This article originally appeared in The Bar Examiner print edition, September 2015 (Vol. 84, No. 3), pp 16–22.

By Anne F. Zinkin and John Burwell GarveyThe calls for change in legal education are not new. In the 2007 publication Best Practices for Legal Education: A Vision and a Road Map, authors Roy Stuckey and others stated that “since the 1970s, numerous groups of leaders of the legal profession and groups of distinguished lawyers, judges, and academics have studied legal education and have universally concluded that most law school graduates lack the minimum competencies required to provide effective and responsible legal services.”1 The Daniel Webster Scholar (DWS) Honors Program at the University of New Hampshire (UNH) School of Law, a collaborative effort of the New Hampshire Supreme Court, the New Hampshire Board of Bar Examiners, the New Hampshire Bar Association, and UNH School of Law, was created in 2005 as an effort in New Hampshire to close the gap between legal education and legal practice by providing a practice-based, client-oriented education.2 ­Students who participate in the program do not take the traditional bar examination but rather are evaluated for bar admission based on their performance during the two-year program—the program itself serving as a variant of the bar examination.3

The program is now in its tenth year, and its effectiveness has been independently verified by a recent study conducted by the Educating Tomorrow’s Lawyers Initiative of the Institute for the Advancement of the American Legal System (IAALS) at the University of Denver, which sought to evaluate the program and its role in developing lawyers.4 The findings of the study are published in Ahead of the Curve: Turning Law Students into Lawyers: A Study of the Daniel Webster Scholar Honors Program at the University of New Hampshire School of Law.5 This article summarizes the study and its findings.

Overview of the DWS Program

When the DWS program opened to students in January 2006 as part of a three-year pilot phase, it was limited to 15 students in each graduating class. Now, with the program having become a permanent fixture at the law school, that number has increased to 24 students in each graduating class.6 Students are selected for the program by a committee composed of professors and DWS graduates, who conduct a holistic assessment of each applicant based on the applicant’s professional, interpersonal, and aca­demic skills, with the goal of creating a balanced group from the pool of qualified applicants. Students apply in March of their first year and are selected in June, participating in the DWS program during their last two years of law school.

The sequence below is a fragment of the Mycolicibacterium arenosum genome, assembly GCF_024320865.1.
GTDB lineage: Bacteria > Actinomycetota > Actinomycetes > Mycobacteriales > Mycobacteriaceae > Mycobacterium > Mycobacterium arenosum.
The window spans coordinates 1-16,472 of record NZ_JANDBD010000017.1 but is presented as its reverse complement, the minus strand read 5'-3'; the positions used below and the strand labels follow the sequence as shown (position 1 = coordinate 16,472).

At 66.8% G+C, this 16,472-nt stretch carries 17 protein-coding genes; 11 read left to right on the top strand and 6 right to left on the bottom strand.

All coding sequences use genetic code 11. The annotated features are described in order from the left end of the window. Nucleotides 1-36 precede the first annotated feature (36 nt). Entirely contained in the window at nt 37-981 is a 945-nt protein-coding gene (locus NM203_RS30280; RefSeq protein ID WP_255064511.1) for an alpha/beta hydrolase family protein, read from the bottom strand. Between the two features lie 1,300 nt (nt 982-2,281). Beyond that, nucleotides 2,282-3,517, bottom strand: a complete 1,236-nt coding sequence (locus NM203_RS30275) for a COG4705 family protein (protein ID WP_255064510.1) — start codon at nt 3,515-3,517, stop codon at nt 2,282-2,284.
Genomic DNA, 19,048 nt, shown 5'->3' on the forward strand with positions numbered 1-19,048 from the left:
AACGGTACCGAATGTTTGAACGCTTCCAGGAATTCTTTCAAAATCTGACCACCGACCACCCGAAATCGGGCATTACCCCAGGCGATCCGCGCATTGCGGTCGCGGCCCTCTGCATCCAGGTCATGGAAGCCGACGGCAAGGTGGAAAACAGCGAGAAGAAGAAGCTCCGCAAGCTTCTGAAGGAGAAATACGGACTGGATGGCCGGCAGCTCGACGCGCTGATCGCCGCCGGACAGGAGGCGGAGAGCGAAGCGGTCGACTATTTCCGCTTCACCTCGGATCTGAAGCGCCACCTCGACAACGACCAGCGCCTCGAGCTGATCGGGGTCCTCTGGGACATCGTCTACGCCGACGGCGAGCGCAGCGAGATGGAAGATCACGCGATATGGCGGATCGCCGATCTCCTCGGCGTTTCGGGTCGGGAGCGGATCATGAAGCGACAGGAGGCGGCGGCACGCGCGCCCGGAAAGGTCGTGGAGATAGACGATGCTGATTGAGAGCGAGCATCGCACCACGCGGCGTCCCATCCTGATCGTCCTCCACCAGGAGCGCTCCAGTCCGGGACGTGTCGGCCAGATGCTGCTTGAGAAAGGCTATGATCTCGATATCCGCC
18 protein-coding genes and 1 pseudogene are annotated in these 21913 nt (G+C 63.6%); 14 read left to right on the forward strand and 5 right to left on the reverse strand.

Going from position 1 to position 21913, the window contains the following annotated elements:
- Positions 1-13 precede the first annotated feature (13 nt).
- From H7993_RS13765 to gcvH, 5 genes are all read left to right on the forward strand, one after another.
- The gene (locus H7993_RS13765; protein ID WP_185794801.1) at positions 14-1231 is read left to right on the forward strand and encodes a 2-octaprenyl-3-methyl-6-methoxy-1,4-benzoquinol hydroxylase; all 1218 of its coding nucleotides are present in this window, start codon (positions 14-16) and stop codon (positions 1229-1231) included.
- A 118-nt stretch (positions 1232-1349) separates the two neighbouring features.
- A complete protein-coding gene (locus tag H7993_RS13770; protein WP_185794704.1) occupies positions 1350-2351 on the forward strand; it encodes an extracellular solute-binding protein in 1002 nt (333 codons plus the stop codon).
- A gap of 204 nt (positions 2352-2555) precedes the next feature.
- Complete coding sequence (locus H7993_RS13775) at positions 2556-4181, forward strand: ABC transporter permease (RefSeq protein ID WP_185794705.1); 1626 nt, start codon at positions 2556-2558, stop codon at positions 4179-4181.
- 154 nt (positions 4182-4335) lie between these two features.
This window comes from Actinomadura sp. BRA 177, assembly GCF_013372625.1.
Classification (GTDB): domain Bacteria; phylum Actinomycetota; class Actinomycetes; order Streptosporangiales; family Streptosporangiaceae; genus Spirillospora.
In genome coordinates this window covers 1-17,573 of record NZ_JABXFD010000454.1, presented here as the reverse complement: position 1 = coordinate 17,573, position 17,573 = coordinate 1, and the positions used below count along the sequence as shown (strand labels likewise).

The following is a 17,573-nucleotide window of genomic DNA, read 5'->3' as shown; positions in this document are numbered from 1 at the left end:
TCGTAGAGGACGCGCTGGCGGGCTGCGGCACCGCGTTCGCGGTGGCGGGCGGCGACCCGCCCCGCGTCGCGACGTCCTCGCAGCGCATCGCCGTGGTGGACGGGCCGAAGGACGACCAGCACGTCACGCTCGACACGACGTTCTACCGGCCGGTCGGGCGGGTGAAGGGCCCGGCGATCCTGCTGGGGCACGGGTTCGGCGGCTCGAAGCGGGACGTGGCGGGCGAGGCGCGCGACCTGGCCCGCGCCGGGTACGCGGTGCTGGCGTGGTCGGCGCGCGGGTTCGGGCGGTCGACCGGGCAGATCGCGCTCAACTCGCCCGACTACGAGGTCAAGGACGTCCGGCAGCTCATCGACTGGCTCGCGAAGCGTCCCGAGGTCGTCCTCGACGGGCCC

As stated above, the DWS program is truly a collaborative effort. The program has a Supreme Court Oversight Committee, which includes two justices of the New Hampshire Supreme Court, the dean and associate dean of UNH School of Law (New Hampshire’s only law school), and the chair and eight members of the Board of Bar Examiners. (Article co-author Anne F. Zinkin is also a member of the Committee.) The Committee meets regularly to evaluate the program and make any necessary improvements and adjustments. The eight members of the Board of Bar Examiners are involved in evaluating the students’ work and progress on an ongoing basis throughout the students’ participation in the program.

The DWS program immerses participating students in experiential learning complemented by ongoing assessment and feedback.7 Through the program, students essentially complete a two-year, instead of a two-day, bar exam in which they take special courses, complete at least six credit hours of a clinic or externship, conduct three standardized client interviews, and meet annually with an assigned bar examiner who reviews their cumulative portfolio of work each semester. (The portfolio includes papers, exams, and legal documents drafted by the student; videos of student performances in simulated settings; student self-reflective analysis; and evaluations from professors and peers.)